In conclusion, I feel that Werckmeister Harmonies can be digested in three different ways, none of which are superior. The entire rise and fall structure of the film could owe itself to a projection of Hungarian history before, during, and after Communism, grounds that Tarr has showed interest in, most notably with Satantango. With this mindset, Tarr views each period as equally hellish, as one could imagine of pre-apocalypse, apocalypse, and post-apocalypse. The film also flirts with more cosmic terrain, resulting in a more profound religious interpretation. In this scenario, Earth as a whole is hopeless in its void attempt at finding help from a supernatural force. Thirdly, Werckmeister Harmonies could just be an indictment of the "ignorance of society", as my good friend put it, in which case we are simply viewing the fragility of a mass of people in the face of something new to a community (the circus). However, this hearkens right back to the political message: when times get confusing, people get violent. It is possible that Tarr was touching upon each of these, and it is also possible that he had none of this in mind, which would match his own words - "I just wanted to make a movie about this guy who is walking up and down the village and has seen this whale. And, you know when we are working we don't talk about any theoretical things." His vagueness suggests an artist truly concerned with the intriguing, multivalent integrity of his work. However you interpret the film, it is certainly an experience that washes over the viewer with the type of symphonic force that only tremendous art can offer.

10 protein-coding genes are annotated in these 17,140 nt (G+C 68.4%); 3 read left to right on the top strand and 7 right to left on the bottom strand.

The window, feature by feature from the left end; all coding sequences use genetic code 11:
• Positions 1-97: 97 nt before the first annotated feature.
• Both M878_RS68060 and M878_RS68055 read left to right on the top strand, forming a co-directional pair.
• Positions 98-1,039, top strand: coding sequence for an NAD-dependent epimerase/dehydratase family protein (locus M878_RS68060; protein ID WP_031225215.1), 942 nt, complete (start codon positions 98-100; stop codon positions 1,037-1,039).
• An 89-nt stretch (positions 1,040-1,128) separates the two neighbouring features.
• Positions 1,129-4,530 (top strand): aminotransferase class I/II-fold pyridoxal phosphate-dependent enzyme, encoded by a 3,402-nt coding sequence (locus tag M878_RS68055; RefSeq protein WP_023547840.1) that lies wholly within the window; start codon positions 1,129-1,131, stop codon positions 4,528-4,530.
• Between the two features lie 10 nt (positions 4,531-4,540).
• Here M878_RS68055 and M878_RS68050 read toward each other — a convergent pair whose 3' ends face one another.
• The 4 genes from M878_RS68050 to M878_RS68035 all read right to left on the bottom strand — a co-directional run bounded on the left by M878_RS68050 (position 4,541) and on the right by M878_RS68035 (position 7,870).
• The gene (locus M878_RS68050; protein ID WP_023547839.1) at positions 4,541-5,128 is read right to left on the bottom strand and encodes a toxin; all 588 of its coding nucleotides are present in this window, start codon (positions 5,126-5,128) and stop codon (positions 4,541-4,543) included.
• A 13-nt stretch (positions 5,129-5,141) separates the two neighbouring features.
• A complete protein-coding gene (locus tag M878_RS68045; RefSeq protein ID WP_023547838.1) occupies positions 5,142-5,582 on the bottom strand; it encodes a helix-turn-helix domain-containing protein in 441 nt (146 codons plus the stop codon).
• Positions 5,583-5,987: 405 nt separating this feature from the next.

Monday, February 23, 2009

Diary of a Country Priest (Journal d'un curé de campagne) A Film by Robert Bresson (1951)

The final moments of a Robert Bresson film always leave me with a sense of great melancholy and loss, which I believe stems mainly from his use of non-actors who never appear again in his oeuvre, but also because his films frequently end on a shot which neither sneers at nor bemoans the death of a main character. In Diary of a Country Priest, that character is the titular priest, suffering abysmally from stomach cancer and an uninviting community that is driving him further and further from God. Bresson looks at his death - which is the apogee of his spiritual character study - in a matter-of-fact manner, treating it as a harsh inevitability while also leaving deceptive whiffs of its metaphysical significance.

Not only is the death inevitable in the mortal sense, Bresson makes us well aware that it is approaching in a narrative sense too. There is no question as to where his suffering is taking him as reflected by the impending Ambricourt, which gives Claude Laydu's young priest the connotation of Christ. He is turned away from the congregation, and the townspeople - save one cute schoolgirl who Bresson makes about as fun and youthful as a stone - also flick him off on account of his austerity, adhering to his depressing diet of wine and bread with utmost rigor. Eventually he begins to lose grip of God and in his attempts to offer guidance to the townspeople, he is as inept as Tomas in Bergman's Winter Light. The priest is a character more or less congruent to the donkey Balthasar, suffering from the hostility of men and being about as classically human as a donkey. He is a staunchly religious figure, one of the great religious characters ever put on screen.